I’m delighted to report the answer to that question was indeed a resounding, “No.” We all got through the interview unscathed.

Billy probably mentioned that we go to church like sixteen times in the thirty minute interaction… you know, just to let him know where we stand. 

Ultimately, he seemed a bit too eager to tell us what he thought we wanted to hear. (Basically, it quickly became a “who-goes-to-church-more” contest between the two men while I looked on, utterly baffled.)

Later, we did actually have a girl we met through Craigslist move into our spare room. She was sweet and, except for the time I stumbled up her having internet installed to our house without any kind of conversation, it all worked out well.

What great finds have you discovered on Craigslist? 

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Do You Need A Degree To Be A Pastor?

I grew up in a seminary town. It wasn’t hard to bump into an aspiring pastor or ministry leader just walking down to the local grocery store, never mind the area churches.

I also really value education and appreciate the discipline that many of these young, or not-so-young scholars were seeking as they studied the Scriptures and prepared themselves to lead and guide others.

However, growing up in a seminary town you also meet a lot of people that nearly anyone will say… “Yeah, they shouldn’t be a pastor….” Anyone, that is, except the seminary. After all, that person is paying tuition and possibly excelling in their coursework.

But are they a pastor? Do they have a pastoral gift or calling? Do they have the right heart towards people and towards God to lead in such a sensitive area as spirituality?

In Latino culture, it’s common to meet pastors who have no seminary training. At first, this horrified me… given my nerdiness and high respect for a good ‘ole degree that “proves” you know what you’re doing.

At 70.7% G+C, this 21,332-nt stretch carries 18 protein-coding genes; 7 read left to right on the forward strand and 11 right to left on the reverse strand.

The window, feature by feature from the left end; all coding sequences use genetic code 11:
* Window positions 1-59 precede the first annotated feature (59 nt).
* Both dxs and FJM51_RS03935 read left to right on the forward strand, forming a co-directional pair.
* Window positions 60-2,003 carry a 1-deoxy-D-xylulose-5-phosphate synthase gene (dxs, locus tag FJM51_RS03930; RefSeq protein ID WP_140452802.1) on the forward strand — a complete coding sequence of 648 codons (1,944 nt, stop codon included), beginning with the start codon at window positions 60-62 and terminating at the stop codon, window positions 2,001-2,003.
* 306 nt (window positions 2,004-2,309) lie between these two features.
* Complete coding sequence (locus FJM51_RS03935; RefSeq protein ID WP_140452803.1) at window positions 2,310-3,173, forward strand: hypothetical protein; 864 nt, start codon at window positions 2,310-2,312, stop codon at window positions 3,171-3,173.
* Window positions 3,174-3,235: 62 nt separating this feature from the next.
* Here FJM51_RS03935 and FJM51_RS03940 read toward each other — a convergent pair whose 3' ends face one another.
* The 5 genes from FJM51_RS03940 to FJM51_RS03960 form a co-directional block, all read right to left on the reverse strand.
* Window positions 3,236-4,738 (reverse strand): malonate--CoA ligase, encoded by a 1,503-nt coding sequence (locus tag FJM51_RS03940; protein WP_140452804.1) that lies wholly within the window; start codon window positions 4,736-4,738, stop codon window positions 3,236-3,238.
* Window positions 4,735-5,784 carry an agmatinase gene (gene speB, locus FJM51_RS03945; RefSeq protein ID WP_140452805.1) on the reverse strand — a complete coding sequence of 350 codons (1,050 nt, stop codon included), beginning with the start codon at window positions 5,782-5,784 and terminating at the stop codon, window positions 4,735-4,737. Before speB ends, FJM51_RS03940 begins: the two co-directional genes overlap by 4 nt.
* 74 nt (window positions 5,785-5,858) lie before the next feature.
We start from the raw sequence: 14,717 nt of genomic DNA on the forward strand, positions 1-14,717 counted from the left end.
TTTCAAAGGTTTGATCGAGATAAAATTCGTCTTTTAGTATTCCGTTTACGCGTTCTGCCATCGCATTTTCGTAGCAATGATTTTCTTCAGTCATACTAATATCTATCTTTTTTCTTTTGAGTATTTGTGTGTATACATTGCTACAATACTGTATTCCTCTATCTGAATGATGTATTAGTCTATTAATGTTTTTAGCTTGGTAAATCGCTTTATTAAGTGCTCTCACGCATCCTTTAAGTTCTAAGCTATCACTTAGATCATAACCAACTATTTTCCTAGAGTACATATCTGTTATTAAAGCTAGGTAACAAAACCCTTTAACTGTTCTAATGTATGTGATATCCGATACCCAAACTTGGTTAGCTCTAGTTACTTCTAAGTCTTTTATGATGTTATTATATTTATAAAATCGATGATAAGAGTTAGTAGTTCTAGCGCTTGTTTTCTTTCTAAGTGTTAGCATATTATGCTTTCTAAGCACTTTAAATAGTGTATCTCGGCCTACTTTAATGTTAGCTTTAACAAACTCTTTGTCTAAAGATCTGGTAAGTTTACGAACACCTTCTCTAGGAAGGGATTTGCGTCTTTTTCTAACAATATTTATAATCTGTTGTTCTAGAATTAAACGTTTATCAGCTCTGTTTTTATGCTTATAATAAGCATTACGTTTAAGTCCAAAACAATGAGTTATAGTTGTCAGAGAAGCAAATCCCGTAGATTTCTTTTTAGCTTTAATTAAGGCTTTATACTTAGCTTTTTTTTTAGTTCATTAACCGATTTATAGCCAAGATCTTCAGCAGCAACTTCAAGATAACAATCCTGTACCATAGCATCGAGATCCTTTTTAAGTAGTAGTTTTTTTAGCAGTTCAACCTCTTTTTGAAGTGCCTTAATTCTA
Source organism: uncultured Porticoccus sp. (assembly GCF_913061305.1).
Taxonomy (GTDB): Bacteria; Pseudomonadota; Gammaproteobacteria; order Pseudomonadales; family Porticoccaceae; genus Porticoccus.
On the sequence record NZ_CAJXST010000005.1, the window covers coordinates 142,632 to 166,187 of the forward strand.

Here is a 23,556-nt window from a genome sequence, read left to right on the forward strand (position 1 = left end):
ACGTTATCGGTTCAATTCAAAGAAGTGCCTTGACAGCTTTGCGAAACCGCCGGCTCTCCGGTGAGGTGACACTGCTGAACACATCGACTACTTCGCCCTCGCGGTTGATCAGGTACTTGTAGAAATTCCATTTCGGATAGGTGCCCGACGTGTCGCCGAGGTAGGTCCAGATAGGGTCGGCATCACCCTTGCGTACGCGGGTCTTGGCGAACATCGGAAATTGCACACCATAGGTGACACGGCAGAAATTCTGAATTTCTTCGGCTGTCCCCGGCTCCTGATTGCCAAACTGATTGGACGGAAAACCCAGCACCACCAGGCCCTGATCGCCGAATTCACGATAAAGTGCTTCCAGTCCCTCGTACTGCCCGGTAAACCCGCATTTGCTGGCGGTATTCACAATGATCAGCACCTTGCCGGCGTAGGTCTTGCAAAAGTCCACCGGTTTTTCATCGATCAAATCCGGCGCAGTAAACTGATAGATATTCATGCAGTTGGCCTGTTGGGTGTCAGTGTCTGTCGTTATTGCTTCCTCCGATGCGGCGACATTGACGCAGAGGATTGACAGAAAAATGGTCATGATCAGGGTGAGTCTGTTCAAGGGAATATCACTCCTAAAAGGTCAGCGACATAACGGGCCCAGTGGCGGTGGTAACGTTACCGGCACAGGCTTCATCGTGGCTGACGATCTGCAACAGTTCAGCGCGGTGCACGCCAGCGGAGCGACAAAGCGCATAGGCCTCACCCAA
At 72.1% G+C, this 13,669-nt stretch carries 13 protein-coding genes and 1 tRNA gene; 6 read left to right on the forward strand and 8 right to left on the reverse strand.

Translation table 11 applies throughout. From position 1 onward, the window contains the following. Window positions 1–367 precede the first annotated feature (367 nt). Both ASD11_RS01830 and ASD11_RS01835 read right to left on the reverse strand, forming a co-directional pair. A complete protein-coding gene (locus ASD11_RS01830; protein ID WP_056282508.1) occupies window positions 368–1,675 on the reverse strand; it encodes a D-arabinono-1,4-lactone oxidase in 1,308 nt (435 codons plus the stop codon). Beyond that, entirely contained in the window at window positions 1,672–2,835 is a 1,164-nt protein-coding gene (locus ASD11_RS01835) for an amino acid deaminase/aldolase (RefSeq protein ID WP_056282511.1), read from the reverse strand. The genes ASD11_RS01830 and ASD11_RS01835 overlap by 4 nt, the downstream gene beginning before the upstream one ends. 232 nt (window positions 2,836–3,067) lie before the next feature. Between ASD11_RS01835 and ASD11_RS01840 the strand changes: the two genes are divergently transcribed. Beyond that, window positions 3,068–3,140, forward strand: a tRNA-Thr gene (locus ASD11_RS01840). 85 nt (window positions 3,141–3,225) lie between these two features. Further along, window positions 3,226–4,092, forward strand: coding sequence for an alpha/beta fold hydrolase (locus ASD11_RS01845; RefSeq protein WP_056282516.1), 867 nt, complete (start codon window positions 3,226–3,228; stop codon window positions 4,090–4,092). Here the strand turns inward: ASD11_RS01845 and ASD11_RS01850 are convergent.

Billy, on the other hand, had a different perspective. “Why would you trust someone to lead you spiritually just because they completed coursework and got a degree?” Instead, he explained a method that focused on calling and confirmation of that ministry by other leaders and co-laborers in the church.

And I thought back on all those whackos… er… “people-who-probably-shouldn’t-be-pastors” I have met in my 31 years of church and ministry involvement (apparently I count my time in nursery). It was a new approach that actually made some sense to me.

Of course, this practice can be abused as well. And there is sometimes a focus on the person that means the ministry is solely tied to them and their calling, which is short-lived.

I’m not saying that one is perfect and the other isn’t. But I am questioning what I have noticed as a quickness to invalidate leaders without seminary degrees, as well as a swiftness to trust and follow leaders with one hanging on their office wall.

I still value education, but there is a reality that it is a luxury and a privilege. And God may choose to use whomever He desires… regardless of degree. There are examples in the Bible of leaders from all education and preparation backgrounds.

As we pursue multiculturalism… especially in the church… we must be wary of placing emphasis on an American cultural value of education in exclusion of listening to who God may be calling into leadership. Choosing who to follow, especially our faith leaders, is a task that requires discernment.

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Every Kid Needs To Sit On A Baking Sheet

This summer has so far has been my favorite one as a parent. Finally, at age two and a half, it’s the family life I envisioned when I was first pregnant: splash pads and zoo visits, strawberry picking and playgrounds.